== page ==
12. A user interface system attached to a display device, said system implementing the method of claim 1 for logically remapping the commands to logical buttons for a navigational device coupled to a physically rotate-able display device having a display, said navigational device having logical buttons and associated commands for such logical buttons, said system comprising;
a subsystem for determining an orientation for the display device; and
a subsystem for logically remapping the commands to the logical buttons based on the orientation of the display device.
13. The system of claim 12 wherein the display device is a visual display device.
14. The system of claim 12 wherein the display device is a non-visual display device.
15. The system of claim 12 wherein the display device is one from the group comprising: visual display device, audio display device, and tactile display device.
16. The system of claim 12 wherein, if the display on the display device is changed to a different orientation, presumably to match a change in a physical orientation of the display device, then the logical mapping of the commands to the logical buttons occurs automatically.
17. The system of claim 12 wherein, if the display on the display device is changed to a different orientation, presumably to match a change in a physical orientation of the display device, then the logical mapping of the commands to the logical buttons occurs in response to user input.
18. The system of claim 12 wherein, regarding the step of determining the orientation display, the orientation is determined based on the orientation of a display on a display device.
19. The system of claim 18 wherein, if the display on the display device is changed to a different orientation, presumably to match a change in a physical orientation of the display device, then the logical mapping of the commands to the logical buttons occurs automatically.
20. The system of claim 12 wherein, if the navigational control device is symmetrical both vertically and horizontally, the logical remapping rotates the commands to the logical buttons.
21. The system of claim 12 wherein, for navigational control device that are symmetrical along a one axis, including but not limited to rocking wheels, super wheels, rocking dogbones, and super dogbones, and for reference purposes the one axis is initially oriented vertically, then the commands are logically remapped to the logical buttons, relative to the display devices original orientation.
22. The system of claim 21 wherein:
if the display device is rotated one quarter to the right, the commands for UP and DOWN are transposed;
if the display device is rotated one half to the right, then the commands for UP and DOWN are transposed, and the commands for PREV and NEXT are transposed; and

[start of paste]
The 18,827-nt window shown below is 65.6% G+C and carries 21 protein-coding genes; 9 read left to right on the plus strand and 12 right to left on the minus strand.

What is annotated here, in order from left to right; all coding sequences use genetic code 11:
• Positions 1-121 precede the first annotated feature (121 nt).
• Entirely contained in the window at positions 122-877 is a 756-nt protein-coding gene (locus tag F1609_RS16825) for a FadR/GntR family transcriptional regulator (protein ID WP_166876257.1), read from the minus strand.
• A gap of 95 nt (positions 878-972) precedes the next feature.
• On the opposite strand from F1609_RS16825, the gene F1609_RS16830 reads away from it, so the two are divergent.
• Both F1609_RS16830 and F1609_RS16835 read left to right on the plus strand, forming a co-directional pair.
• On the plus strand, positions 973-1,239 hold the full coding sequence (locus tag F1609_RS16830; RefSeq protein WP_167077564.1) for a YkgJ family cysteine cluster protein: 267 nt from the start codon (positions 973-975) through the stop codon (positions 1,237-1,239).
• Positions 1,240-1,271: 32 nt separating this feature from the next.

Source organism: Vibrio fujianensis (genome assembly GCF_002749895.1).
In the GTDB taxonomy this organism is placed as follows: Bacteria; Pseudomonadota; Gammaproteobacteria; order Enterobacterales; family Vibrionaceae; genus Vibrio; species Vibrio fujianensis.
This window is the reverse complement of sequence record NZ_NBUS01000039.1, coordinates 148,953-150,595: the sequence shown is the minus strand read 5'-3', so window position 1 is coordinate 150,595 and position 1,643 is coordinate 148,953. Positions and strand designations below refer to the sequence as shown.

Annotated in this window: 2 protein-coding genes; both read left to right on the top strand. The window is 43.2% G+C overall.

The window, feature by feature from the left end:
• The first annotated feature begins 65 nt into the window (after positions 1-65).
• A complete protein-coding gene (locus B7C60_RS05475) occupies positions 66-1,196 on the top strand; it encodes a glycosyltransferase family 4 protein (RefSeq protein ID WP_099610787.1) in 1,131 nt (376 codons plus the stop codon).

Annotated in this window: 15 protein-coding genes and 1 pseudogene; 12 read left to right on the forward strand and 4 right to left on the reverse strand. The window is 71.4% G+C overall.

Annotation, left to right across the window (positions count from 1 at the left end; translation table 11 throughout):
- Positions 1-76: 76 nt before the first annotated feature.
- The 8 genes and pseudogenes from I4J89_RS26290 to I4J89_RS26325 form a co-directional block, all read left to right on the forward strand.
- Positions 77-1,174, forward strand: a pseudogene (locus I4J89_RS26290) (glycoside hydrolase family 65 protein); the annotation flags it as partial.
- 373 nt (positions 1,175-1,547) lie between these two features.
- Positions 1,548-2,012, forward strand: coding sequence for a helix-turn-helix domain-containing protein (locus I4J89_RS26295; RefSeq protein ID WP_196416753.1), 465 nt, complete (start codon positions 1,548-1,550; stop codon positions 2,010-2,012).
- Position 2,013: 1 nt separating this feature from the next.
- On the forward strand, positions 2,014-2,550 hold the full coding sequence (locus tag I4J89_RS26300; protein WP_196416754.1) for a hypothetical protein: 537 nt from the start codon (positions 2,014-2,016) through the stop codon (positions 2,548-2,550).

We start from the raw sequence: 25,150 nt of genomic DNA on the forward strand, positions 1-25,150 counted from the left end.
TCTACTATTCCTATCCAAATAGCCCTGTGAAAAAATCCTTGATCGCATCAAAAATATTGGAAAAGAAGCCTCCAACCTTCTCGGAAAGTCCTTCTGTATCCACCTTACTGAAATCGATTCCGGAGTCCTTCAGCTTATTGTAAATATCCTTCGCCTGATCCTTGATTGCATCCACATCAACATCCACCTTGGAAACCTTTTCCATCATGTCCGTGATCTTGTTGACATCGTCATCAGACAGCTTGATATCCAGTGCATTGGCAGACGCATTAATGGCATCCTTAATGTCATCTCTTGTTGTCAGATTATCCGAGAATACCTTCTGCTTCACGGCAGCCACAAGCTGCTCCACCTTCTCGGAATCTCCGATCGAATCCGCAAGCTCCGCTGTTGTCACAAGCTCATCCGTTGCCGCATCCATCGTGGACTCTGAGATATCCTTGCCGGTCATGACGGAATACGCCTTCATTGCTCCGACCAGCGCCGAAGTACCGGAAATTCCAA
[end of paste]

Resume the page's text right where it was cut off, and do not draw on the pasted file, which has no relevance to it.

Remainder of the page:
if the display device is rotated three-quarters to the right, then the commands for PREV and NEXT are transposed.
23. A computer-readable medium having computer-readable instructions for a method of logically remapping the commands to logical buttons for a navigational device coupled to a physically rotate-able display device having a display, said navigational device having logical buttons and associated commands for such logical buttons, said method comprising;
determining an orientation for the display device; and
logically remapping the commands to the logical buttons based on the orientation of the display device.
24. The computer-readable instructions of claim 23 wherein the display device is a visual display device.
25. The computer-readable instructions of claim 23 wherein the display device is a non-visual display device.
26. The computer-readable instructions of claim 23 wherein the display device is one from the group comprising: visual display device, audio display device, and tactile display device.
27. The computer-readable instructions of claim 23 wherein, if the display on the display device is changed to a different orientation, presumably to match a change in a physical orientation of the display device, then the logical mapping of the commands to the logical buttons occurs automatically.
28. The computer-readable instructions of claim 23 wherein, if the display on the display device is changed to a different orientation, presumably to match a change in a physical orientation of the display device, then the logical mapping of the commands to the logical buttons occurs in response to user input.
29. The computer-readable instructions of claim 23 wherein, regarding the step of determining the orientation display, the orientation is determined based on the orientation of a display on a display device.
30. The computer-readable instructions of claim 28 wherein, if the display on the display device is changed to a different orientation, presumably to match a change in a physical orientation of the display device, then the logical mapping of the commands to the logical buttons occurs automatically.